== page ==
The other thing which has been hugely meaningful for me over the last fifteen years has been a house. Not my own house, although that is obviously hugely meaningful too, but a house down in Somerset where I have spent all of my birthdays for the last eighteen years. I have written here before about the habit I have of going away for a weekend to celebrate my birthday. I started when I was thirty and have carried on, taking a weekend out to celebrate with family and close friends. In the twenty-five years since the weekends started the original group has grown with the addition of first nieces and nephews and, these last two years, a great-niece, the first of the next generation.
For the last eighteen years of those twenty-six years we’ve been to Cross Tree House, a sixteenth century thatched farmhouse in the village of Lopen in Somerset. I found it after our original haunt, a converted windmill in Aldeburgh in Suffolk, ceased to be rented out. Lopen is not a particularly distinguished village, but it had the advantage of being close enough for people to drive to on a Friday evening, near enough to Lyme Regis to drive over for a Saturday day trip and within walking distance of one of the finest pubs in England. And the house itself is gorgeous.
It started off with lots of natural advantages, being a beautiful thatched golden stone house with a stone-flagged hall, a large dining room with an Aga, a big sitting room with an open fire and seven bedrooms on two floors. It has lots of wonderful original features, and the owner, a joiner, has made many of the bits of furniture, window frames, etc himself, beautifully.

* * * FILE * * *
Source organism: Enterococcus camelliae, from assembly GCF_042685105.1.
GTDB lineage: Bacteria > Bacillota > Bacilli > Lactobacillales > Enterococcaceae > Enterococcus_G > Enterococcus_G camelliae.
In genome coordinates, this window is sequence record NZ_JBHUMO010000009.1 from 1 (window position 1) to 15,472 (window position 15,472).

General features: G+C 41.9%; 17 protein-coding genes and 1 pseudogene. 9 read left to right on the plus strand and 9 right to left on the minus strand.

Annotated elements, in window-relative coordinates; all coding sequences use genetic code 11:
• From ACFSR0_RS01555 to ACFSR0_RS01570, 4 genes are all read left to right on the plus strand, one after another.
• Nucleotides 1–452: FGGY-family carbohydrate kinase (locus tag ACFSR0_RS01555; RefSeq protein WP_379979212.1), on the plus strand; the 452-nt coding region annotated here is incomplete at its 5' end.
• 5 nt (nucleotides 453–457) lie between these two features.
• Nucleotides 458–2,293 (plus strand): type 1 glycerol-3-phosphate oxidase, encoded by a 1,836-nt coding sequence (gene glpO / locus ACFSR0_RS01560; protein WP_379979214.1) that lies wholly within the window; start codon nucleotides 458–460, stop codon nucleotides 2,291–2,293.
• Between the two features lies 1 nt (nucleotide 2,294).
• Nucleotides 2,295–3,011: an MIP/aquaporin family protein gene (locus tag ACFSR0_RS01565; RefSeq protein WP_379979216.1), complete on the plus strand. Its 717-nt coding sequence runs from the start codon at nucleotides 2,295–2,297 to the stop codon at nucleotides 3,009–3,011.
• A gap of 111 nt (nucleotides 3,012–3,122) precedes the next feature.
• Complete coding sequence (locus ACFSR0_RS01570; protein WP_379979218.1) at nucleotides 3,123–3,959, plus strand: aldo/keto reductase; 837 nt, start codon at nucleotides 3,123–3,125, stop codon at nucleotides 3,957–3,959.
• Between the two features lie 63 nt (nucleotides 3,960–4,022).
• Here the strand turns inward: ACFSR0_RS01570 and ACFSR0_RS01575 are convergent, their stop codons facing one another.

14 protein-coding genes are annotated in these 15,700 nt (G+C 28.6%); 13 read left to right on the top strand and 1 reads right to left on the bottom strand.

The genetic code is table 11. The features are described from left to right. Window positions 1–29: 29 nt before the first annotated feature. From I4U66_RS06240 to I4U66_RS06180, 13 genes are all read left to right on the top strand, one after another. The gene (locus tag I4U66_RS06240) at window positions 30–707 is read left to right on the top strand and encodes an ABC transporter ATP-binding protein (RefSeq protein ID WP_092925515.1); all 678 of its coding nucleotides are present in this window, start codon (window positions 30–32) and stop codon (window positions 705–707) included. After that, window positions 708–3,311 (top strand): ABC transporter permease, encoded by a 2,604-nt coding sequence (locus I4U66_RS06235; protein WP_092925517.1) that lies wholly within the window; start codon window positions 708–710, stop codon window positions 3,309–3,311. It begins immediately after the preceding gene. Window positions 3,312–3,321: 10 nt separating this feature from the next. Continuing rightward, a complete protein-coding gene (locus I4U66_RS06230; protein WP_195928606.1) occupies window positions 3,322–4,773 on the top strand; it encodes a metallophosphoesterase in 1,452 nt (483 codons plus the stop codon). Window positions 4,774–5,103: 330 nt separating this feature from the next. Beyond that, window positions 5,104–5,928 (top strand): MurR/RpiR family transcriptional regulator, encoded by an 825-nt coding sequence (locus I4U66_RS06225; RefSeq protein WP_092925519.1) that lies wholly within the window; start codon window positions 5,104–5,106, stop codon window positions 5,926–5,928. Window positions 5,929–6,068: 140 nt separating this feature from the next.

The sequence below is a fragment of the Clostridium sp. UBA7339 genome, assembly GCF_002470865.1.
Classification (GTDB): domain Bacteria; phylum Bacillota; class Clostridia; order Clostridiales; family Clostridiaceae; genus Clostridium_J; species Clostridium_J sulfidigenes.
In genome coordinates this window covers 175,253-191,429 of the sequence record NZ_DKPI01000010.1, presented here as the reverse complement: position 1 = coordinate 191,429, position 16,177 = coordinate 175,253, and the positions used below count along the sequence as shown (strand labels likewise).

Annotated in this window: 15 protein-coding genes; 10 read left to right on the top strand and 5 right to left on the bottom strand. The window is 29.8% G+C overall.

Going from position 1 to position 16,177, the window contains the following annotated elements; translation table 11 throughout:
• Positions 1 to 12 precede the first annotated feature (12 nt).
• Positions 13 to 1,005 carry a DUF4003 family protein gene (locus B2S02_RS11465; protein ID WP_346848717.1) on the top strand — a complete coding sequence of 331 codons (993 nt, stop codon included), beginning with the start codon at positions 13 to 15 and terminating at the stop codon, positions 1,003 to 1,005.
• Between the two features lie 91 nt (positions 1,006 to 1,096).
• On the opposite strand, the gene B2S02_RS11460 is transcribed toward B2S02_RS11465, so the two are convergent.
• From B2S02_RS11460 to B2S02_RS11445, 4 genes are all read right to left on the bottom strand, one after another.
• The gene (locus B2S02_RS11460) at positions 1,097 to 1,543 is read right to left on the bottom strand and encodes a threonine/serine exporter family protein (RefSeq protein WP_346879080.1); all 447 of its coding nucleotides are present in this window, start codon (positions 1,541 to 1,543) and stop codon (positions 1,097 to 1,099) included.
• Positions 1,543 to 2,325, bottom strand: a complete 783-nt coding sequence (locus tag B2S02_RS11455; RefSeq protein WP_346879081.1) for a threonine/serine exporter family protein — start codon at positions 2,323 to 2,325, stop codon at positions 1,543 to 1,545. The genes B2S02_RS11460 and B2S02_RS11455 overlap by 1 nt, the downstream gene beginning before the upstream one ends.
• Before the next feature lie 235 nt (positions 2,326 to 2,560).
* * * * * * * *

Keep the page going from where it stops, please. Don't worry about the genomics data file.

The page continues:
By contrast to the house we stayed in in Aldeburgh, which got shabbier with every year, Cross Tree got nicer and nicer as the years went by. When we first arrived the central heating was less than optimum; I can remember the shouts of “Shut the door” when people going in and out allowed freezing drafts to whistle in. The heating was upgraded to “tropical”, and a wood burning stove installed in the sitting room, which was so efficient that we often ended the evening with all the doors wide open, feeling as though we were sitting in a sauna.